[Screen It]


(2019) (Tessa Thompson, Chris Hemsworth) (PG-13)

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Sci-Fi/Action: A young woman joins a secret organization that deals with extraterrestrials and must contend with the dangerous behavior and plans of some of those that have newly arrived on Earth.
Ever since she was a little kid who encountered a small extraterrestrial in her bedroom and then saw Men in Black agents wipe her parents' memories of the event clean, Molly (TESSA THOMPSON) has been enamored with all things alien and MiB related. Years after looking for clues, she finally sees them in action, figures out where their headquarters is located, and waltzes into the place dressed in the usual attire and acting like she knows what she's doing.

She's captured but impresses Agent O (EMMA THOMPSON) enough that the MiB leader assigns her to the London bureau where she's to work for High T (LIAM NEESON). There are rumors that something is amiss there, no doubt stirred by Agent C (RAFE SPALL) believing that favored son Agent H (CHRIS HEMSWORTH) is coasting by on nothing more than a past "I saved the world" moment with High T a few years back. Nonetheless, Agent H is assigned to escort an alien royal member, Vungus the Ugly (KAYVAN NOVAK), during his stopover on Earth and Molly, now dubbed Agent M, talks her way into accompanying them.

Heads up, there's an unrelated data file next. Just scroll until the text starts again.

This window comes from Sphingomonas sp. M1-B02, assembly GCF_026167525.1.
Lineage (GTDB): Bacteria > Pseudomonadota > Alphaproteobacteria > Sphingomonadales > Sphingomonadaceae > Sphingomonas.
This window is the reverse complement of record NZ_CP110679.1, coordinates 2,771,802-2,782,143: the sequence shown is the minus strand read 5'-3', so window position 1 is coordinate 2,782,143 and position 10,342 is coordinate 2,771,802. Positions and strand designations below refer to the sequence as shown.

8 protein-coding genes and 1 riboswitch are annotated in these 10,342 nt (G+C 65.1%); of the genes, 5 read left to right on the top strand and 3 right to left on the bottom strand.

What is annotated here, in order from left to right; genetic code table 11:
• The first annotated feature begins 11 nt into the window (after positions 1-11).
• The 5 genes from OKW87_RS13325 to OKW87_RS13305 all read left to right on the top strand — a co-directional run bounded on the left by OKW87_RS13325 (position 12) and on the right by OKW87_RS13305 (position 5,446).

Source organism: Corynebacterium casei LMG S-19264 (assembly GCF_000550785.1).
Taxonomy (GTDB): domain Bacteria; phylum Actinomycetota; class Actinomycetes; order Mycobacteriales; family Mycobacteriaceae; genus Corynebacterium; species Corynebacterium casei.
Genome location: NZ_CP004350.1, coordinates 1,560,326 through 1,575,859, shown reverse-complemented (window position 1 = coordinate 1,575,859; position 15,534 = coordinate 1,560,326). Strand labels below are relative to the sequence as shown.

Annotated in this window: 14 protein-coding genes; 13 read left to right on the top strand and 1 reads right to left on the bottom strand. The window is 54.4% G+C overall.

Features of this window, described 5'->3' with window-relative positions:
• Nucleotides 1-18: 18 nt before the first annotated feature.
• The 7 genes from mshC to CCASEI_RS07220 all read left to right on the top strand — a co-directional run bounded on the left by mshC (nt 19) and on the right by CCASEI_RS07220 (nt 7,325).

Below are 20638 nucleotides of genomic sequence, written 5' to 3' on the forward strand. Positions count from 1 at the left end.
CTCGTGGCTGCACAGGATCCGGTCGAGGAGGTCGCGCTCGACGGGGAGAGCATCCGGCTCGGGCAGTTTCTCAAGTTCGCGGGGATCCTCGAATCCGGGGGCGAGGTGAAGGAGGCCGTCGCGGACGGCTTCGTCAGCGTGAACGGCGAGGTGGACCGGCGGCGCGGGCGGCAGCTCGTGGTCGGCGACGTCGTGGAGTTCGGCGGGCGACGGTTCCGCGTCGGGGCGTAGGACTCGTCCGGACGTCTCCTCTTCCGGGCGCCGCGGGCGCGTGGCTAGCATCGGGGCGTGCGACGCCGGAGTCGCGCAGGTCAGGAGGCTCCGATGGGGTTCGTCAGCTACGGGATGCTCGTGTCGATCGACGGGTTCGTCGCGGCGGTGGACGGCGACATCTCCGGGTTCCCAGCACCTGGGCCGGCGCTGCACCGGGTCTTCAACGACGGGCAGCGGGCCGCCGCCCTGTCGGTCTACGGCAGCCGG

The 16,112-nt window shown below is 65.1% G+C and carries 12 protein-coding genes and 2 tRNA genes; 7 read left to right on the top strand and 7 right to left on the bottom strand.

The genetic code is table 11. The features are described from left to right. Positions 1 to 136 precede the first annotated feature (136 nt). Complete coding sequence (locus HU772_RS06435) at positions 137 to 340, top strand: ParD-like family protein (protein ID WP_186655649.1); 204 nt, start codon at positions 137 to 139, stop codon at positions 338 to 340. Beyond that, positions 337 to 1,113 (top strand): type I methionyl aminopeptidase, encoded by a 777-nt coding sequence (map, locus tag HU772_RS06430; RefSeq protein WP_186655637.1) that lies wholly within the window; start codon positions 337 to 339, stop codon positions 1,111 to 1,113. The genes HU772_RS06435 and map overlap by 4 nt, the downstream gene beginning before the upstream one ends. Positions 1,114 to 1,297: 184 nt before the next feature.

But other aliens show up and kill Vungus, but not before he gives Agent M a small device that others now want, including intergalactic arms dealer Riza (REBECCA FERGUSON) who once dated Agent H. With the help of another tiny alien, Pawny (voice of KUMAIL NANJIANI), the MiB duo try to keep the device out of the hands of the villains.

OUR TAKE: 4 out of 10
My wife and I have a running joke with another couple about our visit to the famous Biltmore Estate outside Asheville, North Carolina many moons ago. Having been duped by a wily salesperson that we not only needed to tour the building and grounds during the day but also come back that night to see the Christmas decorations, we were disappointed that the "it will feel completely different" sales pitch was just a ruse.

Thus, and to make ourselves feel better, we joked that the second time there was really the first, and that eventually segued over to acting as if we'd never been to the place at all. "Biltmore? Never been. Sounds like a fun trip."

Of course, in the old days (pre-1997) we could have used the old Betty and Barney Hill excuse that we had been abducted by aliens -- of the extraterrestrial variety -- who wiped our memories of the event. But with "Men in Black" having been released not too many years before our trip, we simply said we must have been neuralized by those light pen devices used by the characters played by Will Smith and Tommy Lee Jones to make common folk forget any such related encounter or sighting.